Frequently Asked Questions

FILING DEADLINE NOTICE: The deadline for filing an appeal is July 1 of the assessment year or within 60 CALENDAR DAYS of when your Notice of Value was mailed. The appeal form must be complete and include a copy of your Notice of Value. The appeal must be received by the Board of Equalization office or postmarked within that 60 days. LATE APPEALS CANNOT BE ACCEPTED. (RCW 84.40.038)

ADDITIONAL EVIDENCE MUST BE PROVIDED TO THE BOARD OF EQUALIZATION OFFICE AND THE ASSESSOR'S OFFICE NO LATER THAN 21 BUSINESS DAYS PRIOR TO YOUR HEARING DATE.

** You must pay your taxes by the date they are due to avoid penalties and interest. After the appeal period of a Board of Equalization decision has passed, changes to the assessment will be entered into the system by the Assessor’s Office and the Treasurer’s Office will notify you of adjustments made to your taxes. **

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The Board's jurisdiction involves appeals of Assessor determinations, including:

  • Change in real and personal property values* [RCW 84.48.010]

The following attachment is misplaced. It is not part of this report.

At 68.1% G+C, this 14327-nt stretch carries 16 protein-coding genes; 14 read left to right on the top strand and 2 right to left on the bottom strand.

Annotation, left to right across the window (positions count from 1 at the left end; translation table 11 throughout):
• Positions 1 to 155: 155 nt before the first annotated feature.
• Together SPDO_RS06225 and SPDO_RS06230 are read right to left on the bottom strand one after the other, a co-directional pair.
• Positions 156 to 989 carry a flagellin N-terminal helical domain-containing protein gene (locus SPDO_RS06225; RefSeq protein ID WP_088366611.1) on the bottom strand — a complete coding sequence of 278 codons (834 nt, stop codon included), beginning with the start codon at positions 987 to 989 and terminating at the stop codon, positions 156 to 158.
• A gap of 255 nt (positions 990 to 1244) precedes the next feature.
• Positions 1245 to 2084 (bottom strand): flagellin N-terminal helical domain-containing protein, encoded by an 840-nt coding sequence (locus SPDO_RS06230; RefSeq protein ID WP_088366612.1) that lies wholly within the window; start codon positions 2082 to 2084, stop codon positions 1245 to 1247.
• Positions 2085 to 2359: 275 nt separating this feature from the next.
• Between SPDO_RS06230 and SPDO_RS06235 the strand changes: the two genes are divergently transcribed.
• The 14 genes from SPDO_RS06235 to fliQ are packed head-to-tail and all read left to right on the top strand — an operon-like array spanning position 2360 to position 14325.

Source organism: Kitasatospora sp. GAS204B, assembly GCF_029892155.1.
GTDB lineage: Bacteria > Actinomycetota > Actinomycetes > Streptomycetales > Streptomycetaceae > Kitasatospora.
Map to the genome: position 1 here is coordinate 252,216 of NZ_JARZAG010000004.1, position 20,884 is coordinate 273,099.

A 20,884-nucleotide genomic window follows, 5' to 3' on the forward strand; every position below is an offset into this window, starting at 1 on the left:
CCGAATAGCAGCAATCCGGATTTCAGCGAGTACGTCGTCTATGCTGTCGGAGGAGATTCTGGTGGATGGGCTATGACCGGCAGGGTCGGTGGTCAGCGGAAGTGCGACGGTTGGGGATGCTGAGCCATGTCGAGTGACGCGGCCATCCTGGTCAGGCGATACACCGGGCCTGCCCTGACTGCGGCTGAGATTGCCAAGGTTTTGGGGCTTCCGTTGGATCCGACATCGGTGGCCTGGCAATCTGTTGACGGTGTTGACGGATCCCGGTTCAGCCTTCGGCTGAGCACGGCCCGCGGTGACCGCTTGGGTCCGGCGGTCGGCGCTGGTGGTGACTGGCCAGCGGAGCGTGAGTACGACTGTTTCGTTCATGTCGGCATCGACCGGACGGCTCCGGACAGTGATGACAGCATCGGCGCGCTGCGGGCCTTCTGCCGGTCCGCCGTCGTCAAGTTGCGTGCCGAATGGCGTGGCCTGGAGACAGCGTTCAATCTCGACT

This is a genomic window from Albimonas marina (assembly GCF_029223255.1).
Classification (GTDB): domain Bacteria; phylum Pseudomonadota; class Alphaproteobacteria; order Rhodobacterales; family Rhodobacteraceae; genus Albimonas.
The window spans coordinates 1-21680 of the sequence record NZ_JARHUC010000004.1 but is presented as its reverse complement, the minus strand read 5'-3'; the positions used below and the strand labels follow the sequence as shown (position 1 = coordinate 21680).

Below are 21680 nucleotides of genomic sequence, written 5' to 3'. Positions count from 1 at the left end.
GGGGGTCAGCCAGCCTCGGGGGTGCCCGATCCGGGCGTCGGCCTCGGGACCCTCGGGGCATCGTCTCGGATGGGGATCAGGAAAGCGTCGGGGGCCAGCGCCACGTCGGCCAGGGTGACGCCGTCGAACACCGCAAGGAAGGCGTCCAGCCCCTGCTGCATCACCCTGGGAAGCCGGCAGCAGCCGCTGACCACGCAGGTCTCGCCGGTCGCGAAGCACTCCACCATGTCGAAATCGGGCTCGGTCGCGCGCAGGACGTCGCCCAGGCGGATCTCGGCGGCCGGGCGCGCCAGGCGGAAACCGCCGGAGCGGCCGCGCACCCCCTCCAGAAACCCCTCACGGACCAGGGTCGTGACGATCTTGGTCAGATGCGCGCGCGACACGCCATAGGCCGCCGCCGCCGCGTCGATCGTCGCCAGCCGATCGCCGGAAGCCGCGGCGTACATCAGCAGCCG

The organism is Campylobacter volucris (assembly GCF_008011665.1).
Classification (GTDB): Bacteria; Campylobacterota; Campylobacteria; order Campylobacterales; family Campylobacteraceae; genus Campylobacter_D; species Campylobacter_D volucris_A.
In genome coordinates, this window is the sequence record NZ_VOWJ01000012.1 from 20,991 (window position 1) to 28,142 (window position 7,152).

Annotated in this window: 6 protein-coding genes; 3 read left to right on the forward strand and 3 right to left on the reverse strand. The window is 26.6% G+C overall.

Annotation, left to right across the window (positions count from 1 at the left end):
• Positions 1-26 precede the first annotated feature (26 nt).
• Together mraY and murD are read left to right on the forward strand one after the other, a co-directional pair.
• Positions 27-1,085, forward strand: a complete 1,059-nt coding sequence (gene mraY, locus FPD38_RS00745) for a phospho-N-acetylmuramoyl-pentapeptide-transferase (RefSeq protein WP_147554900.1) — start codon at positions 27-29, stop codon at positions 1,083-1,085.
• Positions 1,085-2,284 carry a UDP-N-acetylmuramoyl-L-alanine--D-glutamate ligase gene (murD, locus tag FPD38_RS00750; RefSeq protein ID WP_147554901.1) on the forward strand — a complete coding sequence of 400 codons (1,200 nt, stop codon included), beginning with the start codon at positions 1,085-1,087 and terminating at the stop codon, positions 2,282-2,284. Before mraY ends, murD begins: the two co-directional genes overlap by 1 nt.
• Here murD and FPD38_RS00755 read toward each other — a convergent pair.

• Denials of senior citizen/disable persons exemptions [RCW 84.36.385]
  • Denials of senior citizen/disable persons exemptions [RCW 84.36.385]
  • Denials of home improvement exemptions [RCW 84.36.400]
  • Decisions regarding historic property [RCW 84.26.130]
  • Forest land classification determinations [RCW 84.33]
  • Current use determinations [RCW 84.34]
  • Destroyed property determinations [RCW 84.70.010]
  • Claims for either real or personal property tax exemptions [RCW 84.36.010]

* There is no provision in state law to directly appeal property taxes.

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The only way to appeal an Assessor's valuation of your property is by filing a complete appeal petition with the Board of Equalization in a timely manner. Filing is free. The appeal petition form must be used. A letter or phone call is not acceptable as a substitute for the petition form. The form must have an original signature and be physically filed within the statutory filing times.